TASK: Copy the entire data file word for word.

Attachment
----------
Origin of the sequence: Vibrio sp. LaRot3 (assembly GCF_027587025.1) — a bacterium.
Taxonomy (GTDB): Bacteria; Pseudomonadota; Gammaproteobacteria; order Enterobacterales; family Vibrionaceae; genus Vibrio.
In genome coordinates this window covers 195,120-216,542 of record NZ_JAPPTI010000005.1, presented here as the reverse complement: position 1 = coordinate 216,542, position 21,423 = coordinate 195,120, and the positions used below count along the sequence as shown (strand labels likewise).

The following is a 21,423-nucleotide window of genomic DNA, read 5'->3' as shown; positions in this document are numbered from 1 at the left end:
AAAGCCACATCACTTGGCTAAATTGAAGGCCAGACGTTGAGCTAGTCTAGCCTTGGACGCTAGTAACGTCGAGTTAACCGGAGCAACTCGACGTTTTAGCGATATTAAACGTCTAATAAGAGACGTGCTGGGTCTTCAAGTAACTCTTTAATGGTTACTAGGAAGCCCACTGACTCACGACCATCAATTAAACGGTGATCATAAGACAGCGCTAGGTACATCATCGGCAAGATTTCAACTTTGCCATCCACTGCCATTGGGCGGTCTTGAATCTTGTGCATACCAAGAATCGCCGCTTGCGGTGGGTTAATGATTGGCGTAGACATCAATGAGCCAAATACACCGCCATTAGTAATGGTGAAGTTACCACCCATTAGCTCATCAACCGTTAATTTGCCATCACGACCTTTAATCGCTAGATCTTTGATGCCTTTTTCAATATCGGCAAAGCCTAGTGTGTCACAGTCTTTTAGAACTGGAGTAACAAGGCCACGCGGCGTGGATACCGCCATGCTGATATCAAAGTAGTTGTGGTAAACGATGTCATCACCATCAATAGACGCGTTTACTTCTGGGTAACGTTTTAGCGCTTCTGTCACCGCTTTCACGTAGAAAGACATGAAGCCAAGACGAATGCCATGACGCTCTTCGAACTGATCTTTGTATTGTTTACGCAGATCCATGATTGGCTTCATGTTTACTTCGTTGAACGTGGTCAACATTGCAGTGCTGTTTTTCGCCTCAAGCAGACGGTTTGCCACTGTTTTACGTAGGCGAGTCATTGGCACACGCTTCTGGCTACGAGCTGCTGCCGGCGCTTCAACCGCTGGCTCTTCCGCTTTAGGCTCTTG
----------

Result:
Origin of the sequence: Vibrio sp. LaRot3 (assembly GCF_027587025.1) — a bacterium.
Taxonomy (GTDB): Bacteria; Pseudomonadota; Gammaproteobacteria; order Enterobacterales; family Vibrionaceae; genus Vibrio.
In genome coordinates this window covers 195,120-216,542 of record NZ_JAPPTI010000005.1, presented here as the reverse complement: position 1 = coordinate 216,542, position 21,423 = coordinate 195,120, and the positions used below count along the sequence as shown (strand labels likewise).

The following is a 21,423-nucleotide window of genomic DNA, read 5'->3' as shown; positions in this document are numbered from 1 at the left end:
AAAGCCACATCACTTGGCTAAATTGAAGGCCAGACGTTGAGCTAGTCTAGCCTTGGACGCTAGTAACGTCGAGTTAACCGGAGCAACTCGACGTTTTAGCGATATTAAACGTCTAATAAGAGACGTGCTGGGTCTTCAAGTAACTCTTTAATGGTTACTAGGAAGCCCACTGACTCACGACCATCAATTAAACGGTGATCATAAGACAGCGCTAGGTACATCATCGGCAAGATTTCAACTTTGCCATCCACTGCCATTGGGCGGTCTTGAATCTTGTGCATACCAAGAATCGCCGCTTGCGGTGGGTTAATGATTGGCGTAGACATCAATGAGCCAAATACACCGCCATTAGTAATGGTGAAGTTACCACCCATTAGCTCATCAACCGTTAATTTGCCATCACGACCTTTAATCGCTAGATCTTTGATGCCTTTTTCAATATCGGCAAAGCCTAGTGTGTCACAGTCTTTTAGAACTGGAGTAACAAGGCCACGCGGCGTGGATACCGCCATGCTGATATCAAAGTAGTTGTGGTAAACGATGTCATCACCATCAATAGACGCGTTTACTTCTGGGTAACGTTTTAGCGCTTCTGTCACCGCTTTCACGTAGAAAGACATGAAGCCAAGACGAATGCCATGACGCTCTTCGAACTGATCTTTGTATTGTTTACGCAGATCCATGATTGGCTTCATGTTTACTTCGTTGAACGTGGTCAACATTGCAGTGCTGTTTTTCGCCTCAAGCAGACGGTTTGCCACTGTTTTACGTAGGCGAGTCATTGGCACACGCTTCTGGCTACGAGCTGCTGCCGGCGCTTCAACCGCTGGCTCTTCCGCTTTAGGCTCTTG